The boat is heaving on the waves – at one moment riding high on the crest of a wave – and the next moment plunging downward into a great trough. Water is coming across the bow and into the boat. Everyone on board is soaked and exhausted. Everyone is afraid.
And then, all of a sudden, in a flash, it’s over. The wind stops blowing. The waves stop their pounding. The boat stops its rising and falling. There is peace and calm.
Yet astonishingly, in this moment of peace, in this moment of calm – all those on board the boat are suddenly afraid. The sea is suddenly placid, but in this new moment those on board live with a new kind of fear.
As we did last week, this morning we have to ask. Which boat are we talking about? From everything I’ve said so far, we could either be talking about the disciples in their boat on the Sea of Galilee or about the sailors on that ship of Tarshish on the Mediterranean Sea. Continue reading
There is a lot of running going on in John chapter 20 – a lot of running in the gospel’s narration of the events of that Easter morning. Mary Magdalene comes to the tomb early on the first day of the week, when the glow of morning has barely appeared on the horizon. All she sees is that the stone has been rolled away from the entrance – that’s enough for her, apparently. We read: “So she ran and went to Simon Peter and the other disciple, the one whom Jesus loved.” Mary Magdalene runs to the disciples upon finding the stone rolled away because something here matters to her – something animates her. In her case it is bad news that matters to her – bad news that animates her. She is convinced that someone has stolen, taken the body of Jesus.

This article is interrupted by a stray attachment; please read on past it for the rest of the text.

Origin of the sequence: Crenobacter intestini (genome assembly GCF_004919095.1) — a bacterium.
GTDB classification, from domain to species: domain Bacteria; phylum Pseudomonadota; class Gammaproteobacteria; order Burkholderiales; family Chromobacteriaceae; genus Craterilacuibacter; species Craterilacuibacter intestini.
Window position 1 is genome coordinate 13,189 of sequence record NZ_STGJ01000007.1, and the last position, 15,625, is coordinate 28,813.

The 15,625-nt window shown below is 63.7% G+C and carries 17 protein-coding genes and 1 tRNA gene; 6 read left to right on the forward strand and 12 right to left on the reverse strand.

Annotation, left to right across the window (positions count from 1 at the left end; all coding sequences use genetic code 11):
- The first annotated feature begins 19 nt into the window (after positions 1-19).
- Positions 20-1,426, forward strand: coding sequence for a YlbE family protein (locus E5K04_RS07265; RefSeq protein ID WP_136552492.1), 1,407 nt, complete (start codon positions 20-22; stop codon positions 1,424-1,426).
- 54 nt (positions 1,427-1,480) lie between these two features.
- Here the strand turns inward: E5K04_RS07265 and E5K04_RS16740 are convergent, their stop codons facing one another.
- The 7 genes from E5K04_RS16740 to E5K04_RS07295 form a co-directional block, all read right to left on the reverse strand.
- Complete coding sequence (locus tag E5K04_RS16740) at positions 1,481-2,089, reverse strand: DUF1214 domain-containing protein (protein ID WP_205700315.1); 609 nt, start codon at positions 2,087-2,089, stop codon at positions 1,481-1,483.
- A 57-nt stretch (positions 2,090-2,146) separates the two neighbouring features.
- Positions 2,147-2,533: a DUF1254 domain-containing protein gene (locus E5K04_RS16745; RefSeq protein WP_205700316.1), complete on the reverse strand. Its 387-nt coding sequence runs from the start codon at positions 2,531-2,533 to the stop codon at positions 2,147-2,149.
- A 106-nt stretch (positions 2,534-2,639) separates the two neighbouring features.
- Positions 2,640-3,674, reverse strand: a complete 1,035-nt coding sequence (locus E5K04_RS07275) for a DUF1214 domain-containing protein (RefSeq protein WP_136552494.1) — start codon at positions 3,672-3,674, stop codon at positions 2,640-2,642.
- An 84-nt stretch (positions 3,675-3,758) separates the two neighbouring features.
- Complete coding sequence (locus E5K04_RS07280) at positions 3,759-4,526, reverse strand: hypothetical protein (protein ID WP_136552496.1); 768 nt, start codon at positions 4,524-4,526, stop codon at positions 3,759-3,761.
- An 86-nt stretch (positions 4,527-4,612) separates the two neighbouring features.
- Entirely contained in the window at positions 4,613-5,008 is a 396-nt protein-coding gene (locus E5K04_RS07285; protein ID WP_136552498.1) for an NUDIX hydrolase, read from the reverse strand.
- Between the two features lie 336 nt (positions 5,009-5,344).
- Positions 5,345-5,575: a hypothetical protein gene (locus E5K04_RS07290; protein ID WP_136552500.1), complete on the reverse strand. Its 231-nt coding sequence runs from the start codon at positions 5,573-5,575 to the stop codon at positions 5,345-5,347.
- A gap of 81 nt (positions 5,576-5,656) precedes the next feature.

When Peter and the other disciple (we suspect it is John) – when they hear the news from Mary, it is their turn to run. In the case of these two disciples, are they running because they have heard bad news (the body has been taken) or because they are hopeful (he’s not in the tomb – perhaps a live)? Whatever the reason, they break out in a run. And the urgency is so great that they aren’t actually running together – each of them is trying to get there as fast as he can. John is the faster runner, and so Peter falls behind. John arrives at the tomb first, breathless. Peter arrives second, and steps in to discover the tomb is indeed empty. The grave clothes that had been carefully wrapped around Jesus body just a few days earlier, are folded there.
With my kids (mostly with the younger two – the older one is getting too old for that) – very often a running race breaks out simply when we arrive home. It isn’t a race to see anything. It’s not that we’re running away from bad news. It’s not that we’re running toward good news. It is simply a race to see who is first. It’s a race to touch the front door. Continue reading
The first sermon in a series of four that explore the lives of men and women who are models for us of what it means to be a follower of Jesus Christ. For this sermon I relied in part on the biographical piece by Burton, in the Cambridge Companion to Bonhoeffer – particularly on the question of his conversion.
Let me ask a couple of questions as we begin this morning:
What does it look like when someone is following Jesus?
What does a genuinely Christian life look like?
And then another question that flows from these – perhaps a more important question:
How do we learn to really follow Jesus, to live a genuinely Christian life?
These are fundamental questions for us. They are fundamental questions for those who claim to be Christian. What does it look like when someone is following Jesus? What does a truly Christian life look like? And, does my life look that way?